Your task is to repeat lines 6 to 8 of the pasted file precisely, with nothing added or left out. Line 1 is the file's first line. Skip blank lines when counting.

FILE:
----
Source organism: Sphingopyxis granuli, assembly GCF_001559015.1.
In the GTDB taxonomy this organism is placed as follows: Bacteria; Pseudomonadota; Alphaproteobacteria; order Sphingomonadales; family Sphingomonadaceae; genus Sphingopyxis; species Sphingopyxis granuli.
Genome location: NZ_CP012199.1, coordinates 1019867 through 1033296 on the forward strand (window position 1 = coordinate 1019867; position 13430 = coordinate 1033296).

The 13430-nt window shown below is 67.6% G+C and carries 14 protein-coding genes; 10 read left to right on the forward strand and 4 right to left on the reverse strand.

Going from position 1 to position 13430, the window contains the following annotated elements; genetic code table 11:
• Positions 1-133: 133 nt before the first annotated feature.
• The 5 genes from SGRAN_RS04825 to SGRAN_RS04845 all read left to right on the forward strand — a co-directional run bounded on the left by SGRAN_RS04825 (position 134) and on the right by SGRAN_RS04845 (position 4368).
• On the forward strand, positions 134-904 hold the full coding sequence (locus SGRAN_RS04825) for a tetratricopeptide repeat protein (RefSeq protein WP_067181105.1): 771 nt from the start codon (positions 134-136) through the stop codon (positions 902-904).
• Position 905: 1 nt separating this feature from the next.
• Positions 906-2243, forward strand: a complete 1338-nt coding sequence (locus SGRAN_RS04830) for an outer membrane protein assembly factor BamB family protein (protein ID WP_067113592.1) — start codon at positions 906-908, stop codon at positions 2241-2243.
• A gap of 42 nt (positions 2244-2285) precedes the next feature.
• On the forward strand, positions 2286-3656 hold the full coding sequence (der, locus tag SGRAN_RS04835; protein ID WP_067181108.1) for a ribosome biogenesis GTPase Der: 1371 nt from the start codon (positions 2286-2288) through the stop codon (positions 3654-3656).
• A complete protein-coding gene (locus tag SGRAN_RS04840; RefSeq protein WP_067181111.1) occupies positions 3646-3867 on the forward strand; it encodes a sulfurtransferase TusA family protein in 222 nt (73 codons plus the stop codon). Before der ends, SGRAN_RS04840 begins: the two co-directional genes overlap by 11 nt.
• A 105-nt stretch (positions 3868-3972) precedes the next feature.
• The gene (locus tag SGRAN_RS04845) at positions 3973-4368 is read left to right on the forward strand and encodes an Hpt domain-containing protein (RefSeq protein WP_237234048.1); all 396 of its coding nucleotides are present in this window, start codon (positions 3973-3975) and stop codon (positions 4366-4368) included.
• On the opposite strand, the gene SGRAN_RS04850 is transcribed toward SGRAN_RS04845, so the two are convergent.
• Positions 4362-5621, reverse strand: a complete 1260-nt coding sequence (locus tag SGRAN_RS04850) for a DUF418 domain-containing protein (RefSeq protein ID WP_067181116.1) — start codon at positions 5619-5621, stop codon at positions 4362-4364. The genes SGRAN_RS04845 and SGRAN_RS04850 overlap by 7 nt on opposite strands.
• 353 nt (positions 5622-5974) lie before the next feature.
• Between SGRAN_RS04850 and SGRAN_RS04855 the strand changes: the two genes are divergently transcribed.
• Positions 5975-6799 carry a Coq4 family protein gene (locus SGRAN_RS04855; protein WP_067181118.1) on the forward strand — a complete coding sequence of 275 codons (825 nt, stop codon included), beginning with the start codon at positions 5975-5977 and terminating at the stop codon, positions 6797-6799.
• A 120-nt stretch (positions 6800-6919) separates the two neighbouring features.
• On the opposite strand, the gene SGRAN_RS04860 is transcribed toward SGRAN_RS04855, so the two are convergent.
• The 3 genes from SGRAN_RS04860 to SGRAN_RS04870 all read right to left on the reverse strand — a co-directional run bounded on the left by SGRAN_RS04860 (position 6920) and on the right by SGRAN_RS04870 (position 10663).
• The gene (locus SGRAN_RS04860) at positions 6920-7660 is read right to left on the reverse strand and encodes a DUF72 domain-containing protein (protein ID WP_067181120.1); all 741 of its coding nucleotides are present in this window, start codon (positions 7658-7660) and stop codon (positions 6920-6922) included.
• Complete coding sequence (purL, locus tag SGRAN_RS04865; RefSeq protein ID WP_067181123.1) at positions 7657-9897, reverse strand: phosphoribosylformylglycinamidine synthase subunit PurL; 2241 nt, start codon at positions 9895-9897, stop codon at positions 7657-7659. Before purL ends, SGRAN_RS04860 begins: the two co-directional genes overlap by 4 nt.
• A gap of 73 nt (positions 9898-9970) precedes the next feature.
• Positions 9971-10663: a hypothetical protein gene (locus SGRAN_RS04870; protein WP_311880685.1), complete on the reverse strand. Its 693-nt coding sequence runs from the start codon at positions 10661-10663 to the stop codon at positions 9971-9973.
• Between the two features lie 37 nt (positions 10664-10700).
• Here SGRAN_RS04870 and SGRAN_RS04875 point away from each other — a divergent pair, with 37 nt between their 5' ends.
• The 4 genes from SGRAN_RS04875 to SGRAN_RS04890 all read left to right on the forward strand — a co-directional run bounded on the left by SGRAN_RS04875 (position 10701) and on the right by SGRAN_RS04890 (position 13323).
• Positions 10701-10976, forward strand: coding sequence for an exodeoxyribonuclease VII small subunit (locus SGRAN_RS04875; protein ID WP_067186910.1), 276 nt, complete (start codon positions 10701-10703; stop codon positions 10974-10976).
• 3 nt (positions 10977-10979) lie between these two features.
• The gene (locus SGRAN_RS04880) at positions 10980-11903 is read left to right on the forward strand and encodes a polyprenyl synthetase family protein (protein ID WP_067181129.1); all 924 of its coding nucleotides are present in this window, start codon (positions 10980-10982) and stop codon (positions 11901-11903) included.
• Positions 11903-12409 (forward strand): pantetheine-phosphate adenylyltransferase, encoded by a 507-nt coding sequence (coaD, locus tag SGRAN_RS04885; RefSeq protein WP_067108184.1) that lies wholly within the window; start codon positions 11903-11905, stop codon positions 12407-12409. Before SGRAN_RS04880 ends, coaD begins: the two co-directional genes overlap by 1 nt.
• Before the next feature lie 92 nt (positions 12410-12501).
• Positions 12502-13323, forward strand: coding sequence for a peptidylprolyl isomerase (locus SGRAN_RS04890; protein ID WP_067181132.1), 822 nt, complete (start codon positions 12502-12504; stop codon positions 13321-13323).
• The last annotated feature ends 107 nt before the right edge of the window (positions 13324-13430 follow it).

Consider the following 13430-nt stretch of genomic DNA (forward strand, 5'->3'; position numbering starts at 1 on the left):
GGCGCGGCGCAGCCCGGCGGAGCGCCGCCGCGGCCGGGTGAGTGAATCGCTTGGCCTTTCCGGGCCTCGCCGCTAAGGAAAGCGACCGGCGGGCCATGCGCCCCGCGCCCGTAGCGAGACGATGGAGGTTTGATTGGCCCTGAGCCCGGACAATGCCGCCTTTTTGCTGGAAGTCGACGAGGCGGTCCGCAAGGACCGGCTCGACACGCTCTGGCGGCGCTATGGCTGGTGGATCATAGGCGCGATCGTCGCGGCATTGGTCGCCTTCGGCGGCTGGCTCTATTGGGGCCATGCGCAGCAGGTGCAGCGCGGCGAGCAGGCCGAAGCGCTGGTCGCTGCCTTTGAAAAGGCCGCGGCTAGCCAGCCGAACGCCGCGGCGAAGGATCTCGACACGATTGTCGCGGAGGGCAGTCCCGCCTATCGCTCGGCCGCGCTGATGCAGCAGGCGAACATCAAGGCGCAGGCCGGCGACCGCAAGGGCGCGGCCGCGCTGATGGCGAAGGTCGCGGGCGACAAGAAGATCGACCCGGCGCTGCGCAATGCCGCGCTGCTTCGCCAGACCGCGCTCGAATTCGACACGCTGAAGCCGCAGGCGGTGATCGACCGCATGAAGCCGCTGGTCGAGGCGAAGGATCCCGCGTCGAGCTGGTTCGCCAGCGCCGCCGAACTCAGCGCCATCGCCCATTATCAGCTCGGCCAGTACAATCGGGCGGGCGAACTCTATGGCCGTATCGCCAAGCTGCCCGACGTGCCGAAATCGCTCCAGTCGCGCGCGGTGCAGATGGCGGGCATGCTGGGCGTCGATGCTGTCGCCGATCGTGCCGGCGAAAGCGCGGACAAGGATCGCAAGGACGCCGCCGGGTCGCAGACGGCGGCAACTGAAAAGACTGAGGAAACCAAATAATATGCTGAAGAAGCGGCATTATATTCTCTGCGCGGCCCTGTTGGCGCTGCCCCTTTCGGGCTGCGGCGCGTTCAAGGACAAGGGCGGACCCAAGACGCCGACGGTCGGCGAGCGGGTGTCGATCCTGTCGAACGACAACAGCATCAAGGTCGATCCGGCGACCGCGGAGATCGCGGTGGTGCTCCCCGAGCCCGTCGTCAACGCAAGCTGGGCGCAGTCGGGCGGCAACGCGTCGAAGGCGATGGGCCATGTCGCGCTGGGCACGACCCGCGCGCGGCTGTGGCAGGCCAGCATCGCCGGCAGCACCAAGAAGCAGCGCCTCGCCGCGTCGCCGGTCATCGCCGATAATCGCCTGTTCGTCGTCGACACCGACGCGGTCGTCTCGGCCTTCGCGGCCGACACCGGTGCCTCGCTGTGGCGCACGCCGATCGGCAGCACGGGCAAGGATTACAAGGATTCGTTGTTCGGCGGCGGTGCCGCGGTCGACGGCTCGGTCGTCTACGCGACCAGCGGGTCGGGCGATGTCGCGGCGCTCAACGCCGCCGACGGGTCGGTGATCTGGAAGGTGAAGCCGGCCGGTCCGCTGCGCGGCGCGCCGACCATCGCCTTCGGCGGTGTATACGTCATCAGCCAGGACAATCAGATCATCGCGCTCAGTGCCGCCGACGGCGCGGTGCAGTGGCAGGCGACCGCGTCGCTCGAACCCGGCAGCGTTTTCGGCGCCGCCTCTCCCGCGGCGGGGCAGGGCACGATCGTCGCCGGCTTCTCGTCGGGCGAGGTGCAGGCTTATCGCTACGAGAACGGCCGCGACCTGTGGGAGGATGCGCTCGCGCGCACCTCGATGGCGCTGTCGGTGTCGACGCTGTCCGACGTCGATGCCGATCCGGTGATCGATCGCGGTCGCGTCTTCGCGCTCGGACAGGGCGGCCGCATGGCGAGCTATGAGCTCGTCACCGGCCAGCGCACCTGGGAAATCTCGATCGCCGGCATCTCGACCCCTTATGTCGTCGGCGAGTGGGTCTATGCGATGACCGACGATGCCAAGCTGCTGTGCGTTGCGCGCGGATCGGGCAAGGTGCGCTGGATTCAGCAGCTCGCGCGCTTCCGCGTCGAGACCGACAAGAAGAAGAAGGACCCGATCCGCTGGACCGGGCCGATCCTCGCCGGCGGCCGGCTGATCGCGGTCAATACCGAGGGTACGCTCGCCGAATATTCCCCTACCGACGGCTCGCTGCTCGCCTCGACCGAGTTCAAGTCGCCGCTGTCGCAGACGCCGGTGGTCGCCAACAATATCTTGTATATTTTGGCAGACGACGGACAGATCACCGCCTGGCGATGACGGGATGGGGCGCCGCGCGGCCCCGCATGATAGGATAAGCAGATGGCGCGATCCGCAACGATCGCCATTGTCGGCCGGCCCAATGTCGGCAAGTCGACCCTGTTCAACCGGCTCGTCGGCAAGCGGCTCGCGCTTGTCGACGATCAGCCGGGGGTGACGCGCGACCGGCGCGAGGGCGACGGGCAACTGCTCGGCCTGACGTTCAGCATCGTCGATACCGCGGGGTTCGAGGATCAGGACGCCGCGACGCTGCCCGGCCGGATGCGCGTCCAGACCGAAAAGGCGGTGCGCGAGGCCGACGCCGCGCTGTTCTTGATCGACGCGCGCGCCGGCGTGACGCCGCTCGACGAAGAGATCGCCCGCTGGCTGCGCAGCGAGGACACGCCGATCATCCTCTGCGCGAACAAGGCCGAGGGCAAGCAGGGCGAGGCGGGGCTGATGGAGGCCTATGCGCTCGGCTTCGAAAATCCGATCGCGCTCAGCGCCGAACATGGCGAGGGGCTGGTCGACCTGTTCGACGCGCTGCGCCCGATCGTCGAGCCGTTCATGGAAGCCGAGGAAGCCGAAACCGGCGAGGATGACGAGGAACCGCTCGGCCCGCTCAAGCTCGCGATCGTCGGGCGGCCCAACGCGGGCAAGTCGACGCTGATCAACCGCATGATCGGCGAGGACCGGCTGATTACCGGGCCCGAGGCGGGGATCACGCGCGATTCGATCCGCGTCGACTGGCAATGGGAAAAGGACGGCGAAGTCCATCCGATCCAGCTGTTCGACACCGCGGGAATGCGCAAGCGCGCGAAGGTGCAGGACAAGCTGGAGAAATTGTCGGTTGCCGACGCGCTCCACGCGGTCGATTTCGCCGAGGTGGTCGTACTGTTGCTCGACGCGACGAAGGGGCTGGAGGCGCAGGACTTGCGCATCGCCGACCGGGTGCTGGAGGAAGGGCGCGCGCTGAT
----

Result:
• Positions 1-133: 133 nt before the first annotated feature.
• The 5 genes from SGRAN_RS04825 to SGRAN_RS04845 all read left to right on the forward strand — a co-directional run bounded on the left by SGRAN_RS04825 (position 134) and on the right by SGRAN_RS04845 (position 4368).
• On the forward strand, positions 134-904 hold the full coding sequence (locus SGRAN_RS04825) for a tetratricopeptide repeat protein (RefSeq protein WP_067181105.1): 771 nt from the start codon (positions 134-136) through the stop codon (positions 902-904).